Gilbertsville, PA asked in Construction Law, Constitutional Law, Environmental and Land Use & Zoning for Pennsylvania

Q: Our development is flooding from heavy rains since a new massive development was added roughly 5 years ago. Any options?

Hello, our development rain water drainage is backing up and flooding our homes since a new development was added next to us down stream of our run off. Our township was told by an engineer that our catch basin would NEVER pass code today and that is overflowing into neighbors yards, pipes can't handle the flow and now that the new development next to us can't handle our water nor theirs?

People are loosing property, damages time from work and now we fear we will be labeled a flood zone. The township we reside in admitted a year ago there are multiple issues but wants to do nothing. They even are lying to new home owners about the issue as well. The township we reside in is pointing the finger at the neighboring township saying it's their fault when we feel both have issues.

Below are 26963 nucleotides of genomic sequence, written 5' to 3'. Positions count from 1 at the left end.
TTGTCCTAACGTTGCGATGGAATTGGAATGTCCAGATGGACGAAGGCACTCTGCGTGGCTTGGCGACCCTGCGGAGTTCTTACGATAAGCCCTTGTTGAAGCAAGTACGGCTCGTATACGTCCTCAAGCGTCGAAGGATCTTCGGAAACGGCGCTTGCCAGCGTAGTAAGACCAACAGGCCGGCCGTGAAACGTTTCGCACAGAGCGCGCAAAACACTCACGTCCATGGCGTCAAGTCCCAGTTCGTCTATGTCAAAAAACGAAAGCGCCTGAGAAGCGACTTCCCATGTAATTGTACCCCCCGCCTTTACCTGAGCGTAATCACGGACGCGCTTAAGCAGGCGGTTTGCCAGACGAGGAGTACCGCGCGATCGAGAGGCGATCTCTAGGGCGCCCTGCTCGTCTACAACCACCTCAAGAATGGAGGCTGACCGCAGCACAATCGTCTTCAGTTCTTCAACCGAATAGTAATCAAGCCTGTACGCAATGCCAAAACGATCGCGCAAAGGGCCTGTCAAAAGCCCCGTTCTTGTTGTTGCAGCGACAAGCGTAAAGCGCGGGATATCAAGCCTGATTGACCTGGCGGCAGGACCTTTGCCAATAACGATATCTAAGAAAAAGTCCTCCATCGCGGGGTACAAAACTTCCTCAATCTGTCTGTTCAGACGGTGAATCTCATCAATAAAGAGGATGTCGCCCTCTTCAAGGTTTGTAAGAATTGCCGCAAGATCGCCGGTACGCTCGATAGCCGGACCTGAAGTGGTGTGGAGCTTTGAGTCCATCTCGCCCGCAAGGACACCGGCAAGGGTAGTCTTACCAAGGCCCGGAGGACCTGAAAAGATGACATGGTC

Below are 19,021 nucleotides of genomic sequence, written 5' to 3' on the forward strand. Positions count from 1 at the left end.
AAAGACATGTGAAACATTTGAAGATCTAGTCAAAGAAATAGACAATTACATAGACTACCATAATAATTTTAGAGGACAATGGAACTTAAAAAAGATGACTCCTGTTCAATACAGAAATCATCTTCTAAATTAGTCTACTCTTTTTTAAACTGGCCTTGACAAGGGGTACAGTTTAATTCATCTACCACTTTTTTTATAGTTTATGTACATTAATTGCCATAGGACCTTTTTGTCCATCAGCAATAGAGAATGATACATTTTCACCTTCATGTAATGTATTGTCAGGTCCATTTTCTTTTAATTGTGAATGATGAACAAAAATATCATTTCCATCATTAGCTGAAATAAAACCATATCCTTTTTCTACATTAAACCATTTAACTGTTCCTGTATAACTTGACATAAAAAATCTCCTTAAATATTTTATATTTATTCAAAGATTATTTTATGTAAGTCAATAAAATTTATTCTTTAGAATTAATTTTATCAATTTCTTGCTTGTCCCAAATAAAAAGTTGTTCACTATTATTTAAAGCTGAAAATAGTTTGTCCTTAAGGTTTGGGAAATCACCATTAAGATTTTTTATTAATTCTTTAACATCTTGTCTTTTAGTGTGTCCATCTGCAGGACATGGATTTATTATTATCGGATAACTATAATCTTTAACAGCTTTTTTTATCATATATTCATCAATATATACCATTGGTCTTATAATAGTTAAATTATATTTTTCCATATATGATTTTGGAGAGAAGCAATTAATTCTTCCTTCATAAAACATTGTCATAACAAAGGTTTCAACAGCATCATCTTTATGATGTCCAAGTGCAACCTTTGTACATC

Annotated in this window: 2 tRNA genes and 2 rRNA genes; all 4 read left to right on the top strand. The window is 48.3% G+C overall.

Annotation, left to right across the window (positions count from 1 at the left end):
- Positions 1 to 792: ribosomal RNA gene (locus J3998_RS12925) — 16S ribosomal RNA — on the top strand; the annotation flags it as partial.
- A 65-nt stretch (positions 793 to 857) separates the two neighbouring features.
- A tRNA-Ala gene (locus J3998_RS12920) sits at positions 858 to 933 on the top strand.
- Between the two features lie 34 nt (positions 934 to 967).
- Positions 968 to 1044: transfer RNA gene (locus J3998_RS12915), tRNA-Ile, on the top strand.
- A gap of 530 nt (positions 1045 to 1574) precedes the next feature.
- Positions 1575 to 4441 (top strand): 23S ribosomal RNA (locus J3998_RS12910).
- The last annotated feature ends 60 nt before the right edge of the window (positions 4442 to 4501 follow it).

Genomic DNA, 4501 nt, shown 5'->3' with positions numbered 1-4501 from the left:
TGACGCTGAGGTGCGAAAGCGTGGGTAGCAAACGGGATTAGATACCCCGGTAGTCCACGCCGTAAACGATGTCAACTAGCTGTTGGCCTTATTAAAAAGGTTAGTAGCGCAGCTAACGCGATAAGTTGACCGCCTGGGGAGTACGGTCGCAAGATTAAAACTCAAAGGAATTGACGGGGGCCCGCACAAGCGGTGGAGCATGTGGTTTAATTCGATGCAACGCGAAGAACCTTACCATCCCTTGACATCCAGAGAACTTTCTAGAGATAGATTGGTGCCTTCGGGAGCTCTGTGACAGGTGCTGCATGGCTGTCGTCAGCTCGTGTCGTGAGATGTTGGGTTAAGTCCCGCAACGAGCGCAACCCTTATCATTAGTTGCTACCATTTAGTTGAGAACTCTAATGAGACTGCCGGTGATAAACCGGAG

I have plenty of video and pictures to share and the township informs new home owners "Sorry that's your issue not ours"....What are our options? Do we have any type of recourse at all with this.

Thanks!

1 Lawyer Answer

Tim Akpinar

Answered
  • Construction Law Lawyer
  • Little Neck, NY

A: As you and your neighbors already realize, this is a very complex situation. It's the type of matter that if litigated, could drag on for years in court and easily accrue very high legal fees. It would very likely involve expert testimony from civil engineers, architects, urban planners, and other professionals.

To meaningfully address your options, you could start with a consultation with a Pennsylvania attorney who handles complex litigation. It could be worth exploring options that achieve a resolution without costly and ruinous litigation, and in that vein, it could be worth exploring whether government officials above the township level could assist, whether in the way of helping with funding or giving guidance.

If resources could be used to explore engineering solutions rather than protracted litigation, that would naturally be the best outcome. But an experienced attorney could at least outline for you the legal issues that present themselves so you recognize them, and the practical advantages of avoiding litigation if that is a possibility. Good luck

Tim Akpinar

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